Why is it so hard to focus on the real issues that this state faces? Kevin Rennie writes a good story about how Linda McMahon waylaid Rob Simmons on her path to the Republican nomination and then just can’t help himself by going back to the Blumenthal story:
Everyone thought they knew the ubiquitous Blumenthal, but they discovered last week that they did not. That, too, happened with a push from McMahon. Her research team found evidence of Blumenthal’s serial embellishments of his military record and kindly tipped off The New York Times that he had claimed at times to have served in Vietnam. He did not. He was in the Marine Corps Reserves, stationed inWashington, D.C., and New Haven.
Really who can show that Blumenthal embellished his service record? Apparently, after a week, no one. The Daily Howler digs into the main stream media’s inability to deliver facts instead of the New York Times version of Chris Shay’s recollections of what Blumenthal has said. The Stamford Advocate turns up another speech in which Blumenthal was speaking about returning vets, again in 2008, and said, “I wore the uniform in Vietnam and many came back to all kinds of disrespect. Whatever we think of war, we owe the men and women of the armed forces our unconditional support.”
Let’s just keep ignoring the subject of all these speeches. Blumenthal has been talking about supporting veterans. He cites may instances when we, as in the government and we, as in the people, have failed to treat the people who serve in the military well. It’s not just a vietnam era thing, look at how we treat disabled vets now.
The Joints Chief of Staff Chairman Admiral Mike Mullen:
In his April 26th address to The Council on Foundations, Adm. Mullen said veterans returning home today need help with education, training, medical care, substance abuse and mental health, saying community non-profits groups are the answer to meeting veterans needs. ”I am not arguing in any way, shape or form that this should be the purview of our government because what I would like to see happen is community outreach to [servicemembers] and the government just be out of it,” Mullen said.
Disabled American Veterans disagree:
“It is the exclusive responsibility of the federal government because it creates disabled veterans,” said DAV Washington Headquarters Executive Director David W. Gorman. ”It is the government’s solemn duty to care for and treat all veterans who are wounded and disabled in America’s wars. It is unfathomable that Adm. Mullen would suggest such a plan, asking charities to provide the care now given so compassionately by the VA.”
“The VA has been providing care for disabled veterans for more than 80 years and today offers the finest medical care in our nation,” Gorman said. ”The VA doesn’t dismiss veterans who need care. It cares for veterans the rest of their lives. It makes one wonder if Adm. Mullen believes it is best to return to the days when disabled veterans sold pencils on street corners and relied on the support of charitable organizations.”
“Ignoring the professional care of the VA and the responsibility of the federal government to honor the promise to care for disabled veterans shows a great lack of understanding about the needs of our newest generation of veterans,” Gorman said. ”Our veterans have a place to turn, and that’s the VA. Veterans service organizations like the DAV lend its support to veterans, but no philanthropic organization, nor all of them united, could undertake the health care services of the VA, which are budgeted at almost $50 billion in fiscal year 2010.”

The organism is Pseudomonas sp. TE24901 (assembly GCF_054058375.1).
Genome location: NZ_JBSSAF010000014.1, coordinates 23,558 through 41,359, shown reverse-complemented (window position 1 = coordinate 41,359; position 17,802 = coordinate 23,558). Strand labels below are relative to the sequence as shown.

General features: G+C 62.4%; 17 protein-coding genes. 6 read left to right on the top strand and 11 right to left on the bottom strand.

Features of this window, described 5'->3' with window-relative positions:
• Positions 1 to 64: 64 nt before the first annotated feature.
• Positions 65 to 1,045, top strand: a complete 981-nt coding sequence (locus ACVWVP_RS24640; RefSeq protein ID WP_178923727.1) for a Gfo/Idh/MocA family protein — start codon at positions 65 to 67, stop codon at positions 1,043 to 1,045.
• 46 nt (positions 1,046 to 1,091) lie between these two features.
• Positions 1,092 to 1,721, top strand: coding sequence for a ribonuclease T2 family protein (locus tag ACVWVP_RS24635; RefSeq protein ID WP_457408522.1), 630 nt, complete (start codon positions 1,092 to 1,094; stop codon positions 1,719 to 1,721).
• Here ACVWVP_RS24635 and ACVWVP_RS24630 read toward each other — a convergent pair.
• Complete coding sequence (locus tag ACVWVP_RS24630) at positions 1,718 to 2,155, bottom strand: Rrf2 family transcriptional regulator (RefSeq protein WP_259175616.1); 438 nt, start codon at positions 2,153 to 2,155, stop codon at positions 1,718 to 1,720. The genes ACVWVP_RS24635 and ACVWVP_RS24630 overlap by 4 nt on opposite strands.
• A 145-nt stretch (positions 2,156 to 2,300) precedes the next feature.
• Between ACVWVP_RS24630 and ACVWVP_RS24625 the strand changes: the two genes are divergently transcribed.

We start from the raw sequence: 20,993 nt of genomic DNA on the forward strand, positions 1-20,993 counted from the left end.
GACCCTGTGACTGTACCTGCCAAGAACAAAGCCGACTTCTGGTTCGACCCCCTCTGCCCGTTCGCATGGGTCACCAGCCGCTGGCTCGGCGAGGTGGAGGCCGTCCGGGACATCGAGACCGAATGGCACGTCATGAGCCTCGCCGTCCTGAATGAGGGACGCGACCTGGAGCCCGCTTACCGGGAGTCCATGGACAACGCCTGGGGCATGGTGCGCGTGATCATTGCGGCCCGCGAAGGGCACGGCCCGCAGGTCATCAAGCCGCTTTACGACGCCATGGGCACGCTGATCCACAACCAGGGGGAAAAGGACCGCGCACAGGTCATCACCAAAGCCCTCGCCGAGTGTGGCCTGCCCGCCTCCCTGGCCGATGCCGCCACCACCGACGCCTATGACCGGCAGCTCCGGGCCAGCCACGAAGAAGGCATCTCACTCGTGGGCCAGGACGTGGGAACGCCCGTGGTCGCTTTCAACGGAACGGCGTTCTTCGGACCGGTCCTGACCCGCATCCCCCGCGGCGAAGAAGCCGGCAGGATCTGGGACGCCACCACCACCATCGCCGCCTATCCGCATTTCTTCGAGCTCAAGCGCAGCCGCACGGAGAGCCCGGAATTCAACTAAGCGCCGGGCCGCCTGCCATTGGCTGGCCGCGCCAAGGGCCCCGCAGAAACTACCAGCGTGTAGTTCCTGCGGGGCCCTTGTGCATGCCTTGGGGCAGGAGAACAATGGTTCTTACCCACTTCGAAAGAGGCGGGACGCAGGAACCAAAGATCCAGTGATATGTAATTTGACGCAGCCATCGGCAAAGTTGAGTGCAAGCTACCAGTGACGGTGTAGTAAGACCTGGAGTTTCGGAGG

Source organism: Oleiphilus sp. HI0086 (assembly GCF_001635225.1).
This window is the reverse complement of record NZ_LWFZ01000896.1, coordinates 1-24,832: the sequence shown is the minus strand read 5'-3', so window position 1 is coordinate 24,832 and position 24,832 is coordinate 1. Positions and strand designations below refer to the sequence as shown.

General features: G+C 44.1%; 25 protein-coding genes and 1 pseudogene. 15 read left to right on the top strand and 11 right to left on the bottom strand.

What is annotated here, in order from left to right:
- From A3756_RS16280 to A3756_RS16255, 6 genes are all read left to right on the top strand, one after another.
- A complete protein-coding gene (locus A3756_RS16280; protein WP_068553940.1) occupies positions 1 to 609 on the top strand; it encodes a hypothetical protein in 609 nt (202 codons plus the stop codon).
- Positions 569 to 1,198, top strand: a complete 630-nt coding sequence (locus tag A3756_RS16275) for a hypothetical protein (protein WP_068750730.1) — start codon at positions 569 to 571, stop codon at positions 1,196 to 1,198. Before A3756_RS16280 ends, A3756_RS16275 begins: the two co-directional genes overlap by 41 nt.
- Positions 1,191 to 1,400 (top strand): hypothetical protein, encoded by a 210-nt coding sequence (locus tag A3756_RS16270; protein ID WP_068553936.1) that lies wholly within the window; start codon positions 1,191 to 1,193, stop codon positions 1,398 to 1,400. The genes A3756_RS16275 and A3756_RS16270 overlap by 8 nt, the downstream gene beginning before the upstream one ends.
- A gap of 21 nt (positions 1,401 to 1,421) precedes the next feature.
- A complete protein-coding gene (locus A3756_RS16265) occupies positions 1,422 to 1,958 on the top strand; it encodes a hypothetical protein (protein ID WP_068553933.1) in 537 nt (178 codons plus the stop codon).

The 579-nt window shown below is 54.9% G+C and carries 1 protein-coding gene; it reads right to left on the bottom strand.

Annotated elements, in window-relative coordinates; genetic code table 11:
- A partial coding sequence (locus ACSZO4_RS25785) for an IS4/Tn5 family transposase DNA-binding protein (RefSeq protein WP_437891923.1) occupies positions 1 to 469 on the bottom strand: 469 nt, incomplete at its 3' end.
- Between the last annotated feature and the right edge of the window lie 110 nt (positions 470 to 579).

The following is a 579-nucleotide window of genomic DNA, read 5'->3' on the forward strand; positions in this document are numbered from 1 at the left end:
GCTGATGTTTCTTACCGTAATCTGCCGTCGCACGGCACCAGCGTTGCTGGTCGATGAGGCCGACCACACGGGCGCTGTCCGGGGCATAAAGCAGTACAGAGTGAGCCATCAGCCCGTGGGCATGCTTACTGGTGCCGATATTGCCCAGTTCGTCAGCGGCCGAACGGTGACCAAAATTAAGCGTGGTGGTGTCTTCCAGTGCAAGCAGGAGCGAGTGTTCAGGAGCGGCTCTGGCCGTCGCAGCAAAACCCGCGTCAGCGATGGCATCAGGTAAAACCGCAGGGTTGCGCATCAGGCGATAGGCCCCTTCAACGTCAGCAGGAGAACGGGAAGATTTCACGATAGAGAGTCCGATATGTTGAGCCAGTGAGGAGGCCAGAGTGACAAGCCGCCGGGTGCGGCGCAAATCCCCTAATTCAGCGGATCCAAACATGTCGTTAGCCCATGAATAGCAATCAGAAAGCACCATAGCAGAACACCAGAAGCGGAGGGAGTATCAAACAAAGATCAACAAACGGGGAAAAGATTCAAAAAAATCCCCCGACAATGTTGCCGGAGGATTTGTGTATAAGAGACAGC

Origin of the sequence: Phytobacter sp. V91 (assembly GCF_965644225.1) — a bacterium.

But why talk about the real veteran’s issues here when we can blithely prater on about what politicians have to say about their opponents.
From the DOD.
Community non-profit groups are the answer to meeting veterans’ needs after they’ve left the federal system, Navy Adm. Mike Mullen, the chairman of the Joint Chiefs of Staff, told The Council on Foundations, a membership organization that supports the management of grant makers, during a visit to troops on Buckley Air Force Base in Colorado.
Reminders of the need to do more for veterans, Mullen said, are visible from his home here.
“Outside my window at night, I can look out on the streets of Washington and see my peers from Vietnam who are homeless and who are sleeping on the streets at night,” Mullen said. “We did not do a good job of addressing the problems of those veterans from Vietnam.”
Community organizations are in the best position to identify veterans in need and to use agility and innovation to help them, Mullen said.
Mullen said he is happy that the American public supports today’s war veterans in ways they didn’t during Vietnam.
Calling today’s veterans “an American treasure,” the admiral said they go off to war without questioning the decision, yet “come back as changed people.” And, their families, he said, also are “changed in ways they could not have imagined.” Military leaders are just beginning to understand today’s veterans’ common-signature injuries, such as post-traumatic stress, traumatic brain injuries, and amputations, he said.
“Yet to these families, their dreams haven’t changed one bit,” Mullen said. “They want to raise their families, they want to go to school; they want to own a piece of the rock.”
More than a million veterans of the Iraq and Afghanistan wars have returned to communities across America, and they need help with education, training, medical care, substance abuse and mental health, the admiral said.